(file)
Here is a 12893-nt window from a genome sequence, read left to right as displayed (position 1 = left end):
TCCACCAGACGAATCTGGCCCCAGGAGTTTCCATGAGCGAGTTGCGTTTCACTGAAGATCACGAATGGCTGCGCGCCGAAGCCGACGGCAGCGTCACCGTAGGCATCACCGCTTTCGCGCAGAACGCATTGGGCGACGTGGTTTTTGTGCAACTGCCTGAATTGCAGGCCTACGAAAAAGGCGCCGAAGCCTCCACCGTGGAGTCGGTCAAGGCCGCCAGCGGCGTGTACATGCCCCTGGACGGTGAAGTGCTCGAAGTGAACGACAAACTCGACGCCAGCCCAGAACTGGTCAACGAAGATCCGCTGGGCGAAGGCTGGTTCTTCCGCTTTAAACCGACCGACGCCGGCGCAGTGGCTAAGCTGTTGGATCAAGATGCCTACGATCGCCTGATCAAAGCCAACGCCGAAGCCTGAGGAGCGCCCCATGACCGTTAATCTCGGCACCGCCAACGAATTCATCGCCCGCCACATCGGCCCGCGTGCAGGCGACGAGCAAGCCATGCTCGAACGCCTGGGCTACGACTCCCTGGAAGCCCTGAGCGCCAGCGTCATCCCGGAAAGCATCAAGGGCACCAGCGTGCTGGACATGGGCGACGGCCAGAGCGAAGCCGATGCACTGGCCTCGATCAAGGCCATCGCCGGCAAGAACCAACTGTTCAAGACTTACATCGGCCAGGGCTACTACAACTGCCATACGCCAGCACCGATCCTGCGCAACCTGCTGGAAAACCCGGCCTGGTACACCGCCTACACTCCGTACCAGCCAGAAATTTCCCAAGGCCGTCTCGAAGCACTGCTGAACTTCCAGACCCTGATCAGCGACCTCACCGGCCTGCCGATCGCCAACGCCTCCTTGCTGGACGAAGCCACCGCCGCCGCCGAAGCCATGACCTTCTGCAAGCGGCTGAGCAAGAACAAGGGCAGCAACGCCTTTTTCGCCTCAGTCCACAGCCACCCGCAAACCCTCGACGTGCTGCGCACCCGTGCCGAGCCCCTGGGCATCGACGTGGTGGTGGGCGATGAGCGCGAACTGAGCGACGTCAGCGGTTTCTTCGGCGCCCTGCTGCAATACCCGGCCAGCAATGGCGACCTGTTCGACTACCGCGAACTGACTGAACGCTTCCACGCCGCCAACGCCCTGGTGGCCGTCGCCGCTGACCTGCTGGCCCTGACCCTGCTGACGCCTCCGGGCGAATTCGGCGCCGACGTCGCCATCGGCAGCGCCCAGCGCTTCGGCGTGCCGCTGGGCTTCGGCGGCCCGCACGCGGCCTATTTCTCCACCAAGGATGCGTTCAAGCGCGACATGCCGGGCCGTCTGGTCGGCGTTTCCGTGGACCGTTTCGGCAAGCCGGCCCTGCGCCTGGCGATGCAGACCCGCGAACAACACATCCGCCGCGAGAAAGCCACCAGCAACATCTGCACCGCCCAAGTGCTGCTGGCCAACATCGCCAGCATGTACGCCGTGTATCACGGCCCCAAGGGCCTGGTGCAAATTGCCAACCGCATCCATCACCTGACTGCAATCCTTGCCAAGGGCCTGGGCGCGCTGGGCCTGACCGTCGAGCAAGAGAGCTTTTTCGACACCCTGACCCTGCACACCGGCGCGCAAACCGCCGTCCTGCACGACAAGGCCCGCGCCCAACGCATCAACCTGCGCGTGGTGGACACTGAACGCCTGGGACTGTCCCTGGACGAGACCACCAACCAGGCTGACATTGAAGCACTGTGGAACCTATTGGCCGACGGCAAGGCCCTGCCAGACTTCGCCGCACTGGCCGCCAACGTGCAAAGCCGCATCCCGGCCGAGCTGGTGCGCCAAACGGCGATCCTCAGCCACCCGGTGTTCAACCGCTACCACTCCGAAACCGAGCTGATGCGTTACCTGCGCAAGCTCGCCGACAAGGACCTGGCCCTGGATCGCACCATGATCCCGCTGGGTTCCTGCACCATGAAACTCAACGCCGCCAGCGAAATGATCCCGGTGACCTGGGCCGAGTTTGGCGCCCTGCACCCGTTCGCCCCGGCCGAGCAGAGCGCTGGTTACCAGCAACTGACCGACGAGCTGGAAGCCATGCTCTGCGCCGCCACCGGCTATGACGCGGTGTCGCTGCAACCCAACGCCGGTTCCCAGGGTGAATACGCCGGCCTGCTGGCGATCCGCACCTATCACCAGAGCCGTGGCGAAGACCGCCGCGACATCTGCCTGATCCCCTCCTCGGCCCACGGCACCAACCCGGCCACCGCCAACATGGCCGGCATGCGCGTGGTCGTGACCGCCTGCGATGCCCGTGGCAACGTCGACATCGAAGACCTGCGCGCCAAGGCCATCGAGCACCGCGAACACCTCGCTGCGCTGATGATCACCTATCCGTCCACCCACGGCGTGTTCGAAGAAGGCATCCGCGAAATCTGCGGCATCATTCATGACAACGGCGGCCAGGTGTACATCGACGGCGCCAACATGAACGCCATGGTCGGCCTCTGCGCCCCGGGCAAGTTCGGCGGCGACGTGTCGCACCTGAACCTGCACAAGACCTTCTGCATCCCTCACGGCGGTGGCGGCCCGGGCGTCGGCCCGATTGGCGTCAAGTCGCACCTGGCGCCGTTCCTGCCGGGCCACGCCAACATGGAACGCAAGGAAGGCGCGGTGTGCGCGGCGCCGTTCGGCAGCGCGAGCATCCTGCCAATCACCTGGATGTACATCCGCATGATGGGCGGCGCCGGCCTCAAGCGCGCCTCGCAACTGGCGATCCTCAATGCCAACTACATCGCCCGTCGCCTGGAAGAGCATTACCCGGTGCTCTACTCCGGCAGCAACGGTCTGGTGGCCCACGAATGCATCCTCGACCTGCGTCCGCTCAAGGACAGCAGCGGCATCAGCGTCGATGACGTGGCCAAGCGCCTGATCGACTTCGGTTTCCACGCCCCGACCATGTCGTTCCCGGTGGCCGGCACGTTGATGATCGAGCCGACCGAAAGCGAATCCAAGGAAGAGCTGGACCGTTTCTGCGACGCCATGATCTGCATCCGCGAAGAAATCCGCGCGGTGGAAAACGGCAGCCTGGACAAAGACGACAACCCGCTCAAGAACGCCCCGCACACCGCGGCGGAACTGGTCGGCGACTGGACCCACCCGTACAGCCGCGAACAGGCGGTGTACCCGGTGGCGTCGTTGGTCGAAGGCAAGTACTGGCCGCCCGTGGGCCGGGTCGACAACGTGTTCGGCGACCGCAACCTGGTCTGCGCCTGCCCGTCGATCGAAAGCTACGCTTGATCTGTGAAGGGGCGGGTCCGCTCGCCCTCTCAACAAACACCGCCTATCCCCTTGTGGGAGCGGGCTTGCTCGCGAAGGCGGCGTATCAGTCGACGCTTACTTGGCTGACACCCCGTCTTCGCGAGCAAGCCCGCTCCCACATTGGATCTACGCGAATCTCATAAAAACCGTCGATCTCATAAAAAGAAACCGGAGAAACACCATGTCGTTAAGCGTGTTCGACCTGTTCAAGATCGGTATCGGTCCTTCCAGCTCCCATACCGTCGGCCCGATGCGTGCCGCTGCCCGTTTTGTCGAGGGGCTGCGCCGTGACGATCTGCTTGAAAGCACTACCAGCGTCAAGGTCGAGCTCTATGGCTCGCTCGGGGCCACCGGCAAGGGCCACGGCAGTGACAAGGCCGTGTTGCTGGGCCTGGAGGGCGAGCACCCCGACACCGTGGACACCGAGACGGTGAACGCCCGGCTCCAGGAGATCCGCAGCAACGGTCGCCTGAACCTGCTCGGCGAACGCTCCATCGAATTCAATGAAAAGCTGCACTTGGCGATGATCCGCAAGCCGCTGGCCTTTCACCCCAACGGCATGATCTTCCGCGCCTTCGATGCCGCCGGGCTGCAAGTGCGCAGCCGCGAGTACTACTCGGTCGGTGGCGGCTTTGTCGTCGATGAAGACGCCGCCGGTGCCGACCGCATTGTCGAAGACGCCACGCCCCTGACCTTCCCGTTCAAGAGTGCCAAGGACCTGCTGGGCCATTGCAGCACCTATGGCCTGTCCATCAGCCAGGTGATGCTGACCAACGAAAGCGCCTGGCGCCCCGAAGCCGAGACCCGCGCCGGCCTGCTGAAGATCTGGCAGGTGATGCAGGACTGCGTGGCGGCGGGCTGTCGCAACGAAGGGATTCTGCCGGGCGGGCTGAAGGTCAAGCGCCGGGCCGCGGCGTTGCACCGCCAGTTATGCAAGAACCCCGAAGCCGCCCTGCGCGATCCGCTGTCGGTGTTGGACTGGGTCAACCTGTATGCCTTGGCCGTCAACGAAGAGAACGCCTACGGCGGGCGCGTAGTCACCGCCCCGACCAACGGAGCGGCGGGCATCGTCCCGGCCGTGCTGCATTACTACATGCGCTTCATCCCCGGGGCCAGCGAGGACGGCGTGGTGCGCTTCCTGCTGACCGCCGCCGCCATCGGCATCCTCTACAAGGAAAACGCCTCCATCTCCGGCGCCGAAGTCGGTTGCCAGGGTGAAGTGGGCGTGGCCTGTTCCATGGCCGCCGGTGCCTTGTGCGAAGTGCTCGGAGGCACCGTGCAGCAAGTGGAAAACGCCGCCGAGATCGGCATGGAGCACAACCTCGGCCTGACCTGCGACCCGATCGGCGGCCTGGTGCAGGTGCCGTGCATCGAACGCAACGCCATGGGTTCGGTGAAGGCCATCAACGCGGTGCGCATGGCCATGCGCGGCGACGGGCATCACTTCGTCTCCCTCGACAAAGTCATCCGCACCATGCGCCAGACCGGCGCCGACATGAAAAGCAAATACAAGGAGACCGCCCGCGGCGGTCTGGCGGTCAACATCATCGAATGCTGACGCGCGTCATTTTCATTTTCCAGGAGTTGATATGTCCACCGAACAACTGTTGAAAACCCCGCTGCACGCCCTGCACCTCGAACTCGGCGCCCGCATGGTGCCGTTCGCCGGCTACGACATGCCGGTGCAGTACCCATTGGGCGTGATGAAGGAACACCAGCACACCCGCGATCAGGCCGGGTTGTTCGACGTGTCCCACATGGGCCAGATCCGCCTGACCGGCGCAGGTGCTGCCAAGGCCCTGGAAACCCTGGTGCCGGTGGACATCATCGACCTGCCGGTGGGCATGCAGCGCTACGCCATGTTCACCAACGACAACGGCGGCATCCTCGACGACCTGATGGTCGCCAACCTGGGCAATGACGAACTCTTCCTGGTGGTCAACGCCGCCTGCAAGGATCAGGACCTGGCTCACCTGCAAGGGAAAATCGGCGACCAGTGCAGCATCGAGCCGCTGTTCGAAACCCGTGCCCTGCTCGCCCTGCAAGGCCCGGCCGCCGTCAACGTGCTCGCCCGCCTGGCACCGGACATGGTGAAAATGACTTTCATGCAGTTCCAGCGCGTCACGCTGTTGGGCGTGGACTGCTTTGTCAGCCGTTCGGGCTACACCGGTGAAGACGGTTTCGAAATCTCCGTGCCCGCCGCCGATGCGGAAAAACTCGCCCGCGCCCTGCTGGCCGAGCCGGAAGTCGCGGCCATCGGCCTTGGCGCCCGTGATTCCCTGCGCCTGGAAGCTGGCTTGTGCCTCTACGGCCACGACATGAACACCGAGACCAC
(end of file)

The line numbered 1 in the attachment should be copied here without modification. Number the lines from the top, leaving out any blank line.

Here is a 12893-nt window from a genome sequence, read left to right as displayed (position 1 = left end):